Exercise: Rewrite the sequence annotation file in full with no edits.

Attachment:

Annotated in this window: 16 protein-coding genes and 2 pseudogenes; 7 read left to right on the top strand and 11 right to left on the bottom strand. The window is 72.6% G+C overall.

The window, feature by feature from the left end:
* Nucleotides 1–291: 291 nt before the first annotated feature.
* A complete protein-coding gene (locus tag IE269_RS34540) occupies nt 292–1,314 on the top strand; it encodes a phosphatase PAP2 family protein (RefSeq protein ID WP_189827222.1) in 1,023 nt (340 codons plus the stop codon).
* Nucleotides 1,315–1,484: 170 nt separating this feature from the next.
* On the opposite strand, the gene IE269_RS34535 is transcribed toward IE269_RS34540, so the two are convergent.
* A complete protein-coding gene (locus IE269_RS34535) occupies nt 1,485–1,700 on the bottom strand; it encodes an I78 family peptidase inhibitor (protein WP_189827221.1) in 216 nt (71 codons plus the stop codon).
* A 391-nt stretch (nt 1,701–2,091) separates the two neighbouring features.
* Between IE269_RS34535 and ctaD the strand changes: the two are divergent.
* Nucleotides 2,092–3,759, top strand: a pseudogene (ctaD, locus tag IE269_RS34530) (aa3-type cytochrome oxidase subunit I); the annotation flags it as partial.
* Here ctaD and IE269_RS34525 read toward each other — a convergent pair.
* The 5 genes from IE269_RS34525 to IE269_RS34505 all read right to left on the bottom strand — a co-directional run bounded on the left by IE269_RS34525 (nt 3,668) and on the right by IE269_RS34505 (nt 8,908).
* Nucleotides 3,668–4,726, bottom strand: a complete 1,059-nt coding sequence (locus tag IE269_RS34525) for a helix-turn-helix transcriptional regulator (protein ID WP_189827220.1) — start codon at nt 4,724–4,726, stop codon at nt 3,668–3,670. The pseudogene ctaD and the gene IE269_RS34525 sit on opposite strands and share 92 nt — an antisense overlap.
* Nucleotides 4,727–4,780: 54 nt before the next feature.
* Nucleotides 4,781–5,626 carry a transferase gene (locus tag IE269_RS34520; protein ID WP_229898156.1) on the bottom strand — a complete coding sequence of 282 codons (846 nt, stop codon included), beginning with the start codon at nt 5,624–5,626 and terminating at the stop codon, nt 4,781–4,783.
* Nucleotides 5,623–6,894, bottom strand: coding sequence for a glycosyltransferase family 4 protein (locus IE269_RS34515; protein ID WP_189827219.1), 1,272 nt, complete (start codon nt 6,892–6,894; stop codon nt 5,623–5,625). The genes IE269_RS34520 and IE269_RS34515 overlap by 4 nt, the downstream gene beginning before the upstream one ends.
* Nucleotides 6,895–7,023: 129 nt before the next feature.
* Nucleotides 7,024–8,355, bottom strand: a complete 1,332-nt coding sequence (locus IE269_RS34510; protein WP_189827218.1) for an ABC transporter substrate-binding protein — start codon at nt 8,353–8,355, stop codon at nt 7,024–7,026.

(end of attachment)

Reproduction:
Annotated in this window: 16 protein-coding genes and 2 pseudogenes; 7 read left to right on the top strand and 11 right to left on the bottom strand. The window is 72.6% G+C overall.

The window, feature by feature from the left end:
* Nucleotides 1–291: 291 nt before the first annotated feature.
* A complete protein-coding gene (locus tag IE269_RS34540) occupies nt 292–1,314 on the top strand; it encodes a phosphatase PAP2 family protein (RefSeq protein ID WP_189827222.1) in 1,023 nt (340 codons plus the stop codon).
* Nucleotides 1,315–1,484: 170 nt separating this feature from the next.
* On the opposite strand, the gene IE269_RS34535 is transcribed toward IE269_RS34540, so the two are convergent.
* A complete protein-coding gene (locus IE269_RS34535) occupies nt 1,485–1,700 on the bottom strand; it encodes an I78 family peptidase inhibitor (protein WP_189827221.1) in 216 nt (71 codons plus the stop codon).
* A 391-nt stretch (nt 1,701–2,091) separates the two neighbouring features.
* Between IE269_RS34535 and ctaD the strand changes: the two are divergent.
* Nucleotides 2,092–3,759, top strand: a pseudogene (ctaD, locus tag IE269_RS34530) (aa3-type cytochrome oxidase subunit I); the annotation flags it as partial.
* Here ctaD and IE269_RS34525 read toward each other — a convergent pair.
* The 5 genes from IE269_RS34525 to IE269_RS34505 all read right to left on the bottom strand — a co-directional run bounded on the left by IE269_RS34525 (nt 3,668) and on the right by IE269_RS34505 (nt 8,908).
* Nucleotides 3,668–4,726, bottom strand: a complete 1,059-nt coding sequence (locus tag IE269_RS34525) for a helix-turn-helix transcriptional regulator (protein ID WP_189827220.1) — start codon at nt 4,724–4,726, stop codon at nt 3,668–3,670. The pseudogene ctaD and the gene IE269_RS34525 sit on opposite strands and share 92 nt — an antisense overlap.
* Nucleotides 4,727–4,780: 54 nt before the next feature.
* Nucleotides 4,781–5,626 carry a transferase gene (locus tag IE269_RS34520; protein ID WP_229898156.1) on the bottom strand — a complete coding sequence of 282 codons (846 nt, stop codon included), beginning with the start codon at nt 5,624–5,626 and terminating at the stop codon, nt 4,781–4,783.
* Nucleotides 5,623–6,894, bottom strand: coding sequence for a glycosyltransferase family 4 protein (locus IE269_RS34515; protein ID WP_189827219.1), 1,272 nt, complete (start codon nt 6,892–6,894; stop codon nt 5,623–5,625). The genes IE269_RS34520 and IE269_RS34515 overlap by 4 nt, the downstream gene beginning before the upstream one ends.
* Nucleotides 6,895–7,023: 129 nt before the next feature.
* Nucleotides 7,024–8,355, bottom strand: a complete 1,332-nt coding sequence (locus IE269_RS34510; protein WP_189827218.1) for an ABC transporter substrate-binding protein — start codon at nt 8,353–8,355, stop codon at nt 7,024–7,026.